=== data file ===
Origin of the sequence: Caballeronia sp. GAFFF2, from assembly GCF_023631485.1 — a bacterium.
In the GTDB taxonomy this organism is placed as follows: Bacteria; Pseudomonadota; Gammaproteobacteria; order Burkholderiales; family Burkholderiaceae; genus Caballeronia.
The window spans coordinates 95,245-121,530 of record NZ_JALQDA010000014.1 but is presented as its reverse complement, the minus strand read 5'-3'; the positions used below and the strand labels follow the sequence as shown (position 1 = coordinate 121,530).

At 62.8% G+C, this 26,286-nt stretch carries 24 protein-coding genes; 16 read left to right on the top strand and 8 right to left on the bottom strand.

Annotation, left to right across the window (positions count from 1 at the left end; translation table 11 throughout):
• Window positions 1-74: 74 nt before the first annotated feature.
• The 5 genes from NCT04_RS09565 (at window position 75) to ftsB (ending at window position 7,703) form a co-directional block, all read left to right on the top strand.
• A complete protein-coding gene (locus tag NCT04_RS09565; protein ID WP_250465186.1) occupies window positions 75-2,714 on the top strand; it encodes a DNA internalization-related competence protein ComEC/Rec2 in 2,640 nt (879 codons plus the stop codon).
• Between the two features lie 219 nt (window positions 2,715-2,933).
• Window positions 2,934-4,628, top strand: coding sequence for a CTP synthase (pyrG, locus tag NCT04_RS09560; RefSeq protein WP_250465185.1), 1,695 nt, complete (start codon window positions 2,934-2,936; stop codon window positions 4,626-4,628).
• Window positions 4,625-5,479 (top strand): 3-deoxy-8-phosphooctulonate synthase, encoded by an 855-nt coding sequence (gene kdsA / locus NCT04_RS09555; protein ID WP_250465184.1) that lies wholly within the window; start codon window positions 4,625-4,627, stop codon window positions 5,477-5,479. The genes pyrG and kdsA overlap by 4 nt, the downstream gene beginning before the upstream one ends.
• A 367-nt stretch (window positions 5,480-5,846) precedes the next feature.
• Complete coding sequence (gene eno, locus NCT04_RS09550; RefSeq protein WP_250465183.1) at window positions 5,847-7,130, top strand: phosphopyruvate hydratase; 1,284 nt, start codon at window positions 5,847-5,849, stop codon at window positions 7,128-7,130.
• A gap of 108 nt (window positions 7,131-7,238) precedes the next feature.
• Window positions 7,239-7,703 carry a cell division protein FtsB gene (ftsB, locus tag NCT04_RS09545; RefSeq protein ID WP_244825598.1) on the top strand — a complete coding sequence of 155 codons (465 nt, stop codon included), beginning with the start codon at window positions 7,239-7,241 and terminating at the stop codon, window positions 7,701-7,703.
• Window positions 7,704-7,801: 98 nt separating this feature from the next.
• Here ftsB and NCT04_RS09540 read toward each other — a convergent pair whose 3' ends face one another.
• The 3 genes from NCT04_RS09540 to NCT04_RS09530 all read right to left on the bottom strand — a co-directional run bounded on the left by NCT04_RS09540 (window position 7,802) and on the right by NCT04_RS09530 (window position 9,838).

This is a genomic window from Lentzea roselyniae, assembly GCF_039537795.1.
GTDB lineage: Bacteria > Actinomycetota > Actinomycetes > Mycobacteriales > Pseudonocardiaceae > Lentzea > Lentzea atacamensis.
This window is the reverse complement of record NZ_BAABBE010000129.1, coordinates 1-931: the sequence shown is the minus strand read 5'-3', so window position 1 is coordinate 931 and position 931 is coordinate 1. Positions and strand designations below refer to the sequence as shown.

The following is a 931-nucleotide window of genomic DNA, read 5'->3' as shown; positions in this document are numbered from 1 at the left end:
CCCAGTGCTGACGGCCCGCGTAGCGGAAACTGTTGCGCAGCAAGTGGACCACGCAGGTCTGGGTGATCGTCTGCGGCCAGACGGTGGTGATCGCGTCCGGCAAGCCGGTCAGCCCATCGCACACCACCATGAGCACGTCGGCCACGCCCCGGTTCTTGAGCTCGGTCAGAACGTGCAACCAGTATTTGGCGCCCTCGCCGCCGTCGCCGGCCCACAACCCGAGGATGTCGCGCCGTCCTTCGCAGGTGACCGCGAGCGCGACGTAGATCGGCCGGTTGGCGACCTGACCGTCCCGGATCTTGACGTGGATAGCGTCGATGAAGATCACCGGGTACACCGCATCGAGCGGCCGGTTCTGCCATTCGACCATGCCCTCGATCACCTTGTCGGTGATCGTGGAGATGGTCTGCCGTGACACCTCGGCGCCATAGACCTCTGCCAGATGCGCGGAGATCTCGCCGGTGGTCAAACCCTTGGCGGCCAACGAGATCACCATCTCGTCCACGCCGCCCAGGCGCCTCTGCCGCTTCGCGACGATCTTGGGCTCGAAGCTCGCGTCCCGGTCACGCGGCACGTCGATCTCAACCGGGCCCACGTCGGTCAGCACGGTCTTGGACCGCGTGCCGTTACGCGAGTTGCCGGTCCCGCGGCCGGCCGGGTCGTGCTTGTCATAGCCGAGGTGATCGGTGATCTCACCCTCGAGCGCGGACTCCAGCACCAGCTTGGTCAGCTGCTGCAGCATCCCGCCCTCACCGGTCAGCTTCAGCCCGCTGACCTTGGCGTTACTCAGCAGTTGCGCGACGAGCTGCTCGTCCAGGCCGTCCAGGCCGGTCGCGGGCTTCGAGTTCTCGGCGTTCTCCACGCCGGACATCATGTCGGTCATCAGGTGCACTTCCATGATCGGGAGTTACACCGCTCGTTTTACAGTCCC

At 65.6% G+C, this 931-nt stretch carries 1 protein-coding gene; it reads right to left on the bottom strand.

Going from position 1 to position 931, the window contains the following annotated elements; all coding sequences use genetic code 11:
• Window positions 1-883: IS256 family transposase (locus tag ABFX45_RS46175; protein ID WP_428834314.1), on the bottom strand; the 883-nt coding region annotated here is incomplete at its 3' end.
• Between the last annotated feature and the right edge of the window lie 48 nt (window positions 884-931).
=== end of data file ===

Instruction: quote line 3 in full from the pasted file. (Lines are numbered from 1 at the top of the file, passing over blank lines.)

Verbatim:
The window spans coordinates 95,245-121,530 of record NZ_JALQDA010000014.1 but is presented as its reverse complement, the minus strand read 5'-3'; the positions used below and the strand labels follow the sequence as shown (position 1 = coordinate 121,530).